I watch my kids navigate the shifts and changes that accompany the strange, new world of adolescence. As a parent, it is both a blessing and a curse. I have the distinct privilege of having been on both sides. I was once just like them, with limited experience and raging hormones, and now I am the adult and mother. I know their tween and teen years will be filled with exciting firsts, because I’ve been there.
The first kiss, crush, breakup, and failed friendship will be here before they know it. Each and every first will be both an important milestone and a lesson. These moments of wonder and awe, heartache and disappointment—these are the moments my kids will recall when they become adults and look back on their own childhoods as I now do with mine. While I have long since passed my firsts, I want my kids to know that I understand and remember those defining moments, even now that they no longer seem so important because I’m an adult with bigger problems—bills, student loans, a mortgage, and kids to raise. Maybe if my kids see that I went through the same things myself, it will make it easier for them.
I vividly recall one of my big firsts—the first big breakup. It happened during freshman year after six long months with my first “real” boyfriend. I walked through the streets of my town crying while Sinead O’Connor’s “Nothing Compares 2 U” blasted into my ears with an angst that reflected my own. The Walkman was jammed deep into the pocket of my ripped-on-purpose jeans, and I wore my ex-boyfriend’s sweater which still gave off a powerful aroma of his Obsession cologne, the one I bought him for Christmas. The pain was raw and real and devastating. My world had broken apart.
Later that day, I told my mother about the breakup. Her response was neither understanding nor compassionate. Instead, she bluntly told me to put my chin up and stop my crying, because life goes on. It wasn’t what I needed to hear. I don’t think it’s what any young kid who has just had their heart broken needs to hear. At that moment, I vowed that I would handle things differently when I had children of my own.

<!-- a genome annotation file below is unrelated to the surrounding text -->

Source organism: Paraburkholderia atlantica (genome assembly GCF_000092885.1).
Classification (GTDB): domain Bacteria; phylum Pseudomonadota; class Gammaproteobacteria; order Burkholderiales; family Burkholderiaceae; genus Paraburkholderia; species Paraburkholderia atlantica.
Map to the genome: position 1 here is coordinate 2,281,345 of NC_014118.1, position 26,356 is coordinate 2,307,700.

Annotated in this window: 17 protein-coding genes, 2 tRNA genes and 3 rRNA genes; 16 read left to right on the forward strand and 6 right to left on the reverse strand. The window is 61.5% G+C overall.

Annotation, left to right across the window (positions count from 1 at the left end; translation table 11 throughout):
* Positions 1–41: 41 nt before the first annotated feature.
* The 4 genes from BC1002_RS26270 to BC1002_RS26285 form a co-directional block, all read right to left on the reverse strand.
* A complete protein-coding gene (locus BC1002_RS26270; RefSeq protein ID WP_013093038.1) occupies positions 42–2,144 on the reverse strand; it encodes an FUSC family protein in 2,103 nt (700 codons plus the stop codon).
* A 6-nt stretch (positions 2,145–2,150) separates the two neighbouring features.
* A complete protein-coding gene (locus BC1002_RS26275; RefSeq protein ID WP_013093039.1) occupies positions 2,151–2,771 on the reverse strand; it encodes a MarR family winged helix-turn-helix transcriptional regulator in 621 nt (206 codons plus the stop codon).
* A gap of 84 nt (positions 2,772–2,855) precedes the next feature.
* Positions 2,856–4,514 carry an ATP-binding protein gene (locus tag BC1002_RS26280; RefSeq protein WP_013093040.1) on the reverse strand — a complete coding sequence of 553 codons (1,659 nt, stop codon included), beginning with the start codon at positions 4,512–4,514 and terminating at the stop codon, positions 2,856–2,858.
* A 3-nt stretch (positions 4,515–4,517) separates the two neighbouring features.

Looking back, I now realize that my mother’s advice was not meant to be mean. I know she thought she was helping. I think she had simply forgotten what it felt like to go through that first agonizing heartbreak. She had forgotten that miraculous, fluttery feeling of a first crush or the sweaty palms and dizziness that accompanied the very first kiss. If she had remembered, I imagine her response would have been more empathetic. Like so many adults who get caught up in life, she had lost the feeling of what it was like to be young, vulnerable, inexperienced—to be innocent enough to be led wholly by emotion, by the heart.
That moment, like so many in my adolescence, became a lesson. I decided I wouldn’t forget any of it—the pain, the joy, and the wonder of each moment. I would look back to these memories when my kids come to me. I would use my own experiences, not as a panacea for their adolescent ills, but rather as a beacon to guide them. I want to have the kind of empathy for my children that I wish I could have received when I was their age. I want them to remember the importance of compassion, and I hope they are able them hold on to their memories, as I have, when they someday have children of their own.
I vow to be prepared to help, to listen, and to hold. In some way, I suppose I will not only be doing it for them, but for me. I will relive and retell all of my firsts with my children in the hopes that I can make theirs a little less painful and a bit more joyful. As a 40-year-old woman with the benefit of hindsight, I have the knowledge that someday these firsts may mean little to them—but I also know that they mean everything now.